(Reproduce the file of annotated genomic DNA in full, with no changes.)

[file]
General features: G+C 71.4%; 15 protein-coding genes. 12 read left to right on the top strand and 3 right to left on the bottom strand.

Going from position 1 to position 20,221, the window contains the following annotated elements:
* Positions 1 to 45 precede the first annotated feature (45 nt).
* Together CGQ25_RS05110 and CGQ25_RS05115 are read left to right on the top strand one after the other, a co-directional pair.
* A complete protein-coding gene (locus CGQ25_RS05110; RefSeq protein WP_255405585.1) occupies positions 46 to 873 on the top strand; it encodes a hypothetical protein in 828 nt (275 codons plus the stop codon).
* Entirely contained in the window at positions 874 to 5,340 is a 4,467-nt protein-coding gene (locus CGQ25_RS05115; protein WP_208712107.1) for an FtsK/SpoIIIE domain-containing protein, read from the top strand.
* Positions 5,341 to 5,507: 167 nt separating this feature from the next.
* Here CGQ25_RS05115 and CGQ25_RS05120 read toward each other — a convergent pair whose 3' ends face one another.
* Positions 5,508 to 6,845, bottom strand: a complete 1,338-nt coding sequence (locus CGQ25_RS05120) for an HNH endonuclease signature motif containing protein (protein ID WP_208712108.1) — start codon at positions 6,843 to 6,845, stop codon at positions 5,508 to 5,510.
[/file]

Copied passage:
General features: G+C 71.4%; 15 protein-coding genes. 12 read left to right on the top strand and 3 right to left on the bottom strand.

Going from position 1 to position 20,221, the window contains the following annotated elements:
* Positions 1 to 45 precede the first annotated feature (45 nt).
* Together CGQ25_RS05110 and CGQ25_RS05115 are read left to right on the top strand one after the other, a co-directional pair.
* A complete protein-coding gene (locus CGQ25_RS05110; RefSeq protein WP_255405585.1) occupies positions 46 to 873 on the top strand; it encodes a hypothetical protein in 828 nt (275 codons plus the stop codon).
* Entirely contained in the window at positions 874 to 5,340 is a 4,467-nt protein-coding gene (locus CGQ25_RS05115; protein WP_208712107.1) for an FtsK/SpoIIIE domain-containing protein, read from the top strand.
* Positions 5,341 to 5,507: 167 nt separating this feature from the next.
* Here CGQ25_RS05115 and CGQ25_RS05120 read toward each other — a convergent pair whose 3' ends face one another.
* Positions 5,508 to 6,845, bottom strand: a complete 1,338-nt coding sequence (locus CGQ25_RS05120) for an HNH endonuclease signature motif containing protein (protein ID WP_208712108.1) — start codon at positions 6,843 to 6,845, stop codon at positions 5,508 to 5,510.